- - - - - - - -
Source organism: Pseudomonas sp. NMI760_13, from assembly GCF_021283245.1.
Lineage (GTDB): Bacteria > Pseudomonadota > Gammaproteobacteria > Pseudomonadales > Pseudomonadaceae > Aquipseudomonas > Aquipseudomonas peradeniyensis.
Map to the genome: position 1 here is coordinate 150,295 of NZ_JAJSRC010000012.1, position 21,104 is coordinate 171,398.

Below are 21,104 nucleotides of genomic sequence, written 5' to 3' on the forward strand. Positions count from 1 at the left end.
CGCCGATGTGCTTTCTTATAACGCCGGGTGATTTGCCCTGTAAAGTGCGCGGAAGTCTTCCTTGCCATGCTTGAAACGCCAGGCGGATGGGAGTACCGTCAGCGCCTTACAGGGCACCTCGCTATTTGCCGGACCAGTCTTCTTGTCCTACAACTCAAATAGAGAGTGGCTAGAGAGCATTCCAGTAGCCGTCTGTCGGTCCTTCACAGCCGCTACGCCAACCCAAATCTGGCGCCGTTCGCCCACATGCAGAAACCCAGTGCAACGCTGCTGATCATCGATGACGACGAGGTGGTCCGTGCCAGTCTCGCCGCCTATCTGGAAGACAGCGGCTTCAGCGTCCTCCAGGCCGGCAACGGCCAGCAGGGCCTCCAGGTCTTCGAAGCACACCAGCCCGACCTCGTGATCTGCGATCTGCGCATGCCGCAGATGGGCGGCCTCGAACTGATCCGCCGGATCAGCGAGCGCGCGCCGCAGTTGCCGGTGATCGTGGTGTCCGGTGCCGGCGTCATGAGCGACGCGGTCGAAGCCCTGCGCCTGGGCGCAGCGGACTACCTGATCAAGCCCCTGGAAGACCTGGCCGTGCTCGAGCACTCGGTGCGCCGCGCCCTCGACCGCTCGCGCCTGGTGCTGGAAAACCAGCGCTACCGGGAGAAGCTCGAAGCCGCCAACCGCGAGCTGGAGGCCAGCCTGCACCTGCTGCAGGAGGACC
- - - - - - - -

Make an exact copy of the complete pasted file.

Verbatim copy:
Source organism: Pseudomonas sp. NMI760_13, from assembly GCF_021283245.1.
Lineage (GTDB): Bacteria > Pseudomonadota > Gammaproteobacteria > Pseudomonadales > Pseudomonadaceae > Aquipseudomonas > Aquipseudomonas peradeniyensis.
Map to the genome: position 1 here is coordinate 150,295 of NZ_JAJSRC010000012.1, position 21,104 is coordinate 171,398.

Below are 21,104 nucleotides of genomic sequence, written 5' to 3' on the forward strand. Positions count from 1 at the left end.
CGCCGATGTGCTTTCTTATAACGCCGGGTGATTTGCCCTGTAAAGTGCGCGGAAGTCTTCCTTGCCATGCTTGAAACGCCAGGCGGATGGGAGTACCGTCAGCGCCTTACAGGGCACCTCGCTATTTGCCGGACCAGTCTTCTTGTCCTACAACTCAAATAGAGAGTGGCTAGAGAGCATTCCAGTAGCCGTCTGTCGGTCCTTCACAGCCGCTACGCCAACCCAAATCTGGCGCCGTTCGCCCACATGCAGAAACCCAGTGCAACGCTGCTGATCATCGATGACGACGAGGTGGTCCGTGCCAGTCTCGCCGCCTATCTGGAAGACAGCGGCTTCAGCGTCCTCCAGGCCGGCAACGGCCAGCAGGGCCTCCAGGTCTTCGAAGCACACCAGCCCGACCTCGTGATCTGCGATCTGCGCATGCCGCAGATGGGCGGCCTCGAACTGATCCGCCGGATCAGCGAGCGCGCGCCGCAGTTGCCGGTGATCGTGGTGTCCGGTGCCGGCGTCATGAGCGACGCGGTCGAAGCCCTGCGCCTGGGCGCAGCGGACTACCTGATCAAGCCCCTGGAAGACCTGGCCGTGCTCGAGCACTCGGTGCGCCGCGCCCTCGACCGCTCGCGCCTGGTGCTGGAAAACCAGCGCTACCGGGAGAAGCTCGAAGCCGCCAACCGCGAGCTGGAGGCCAGCCTGCACCTGCTGCAGGAGGACC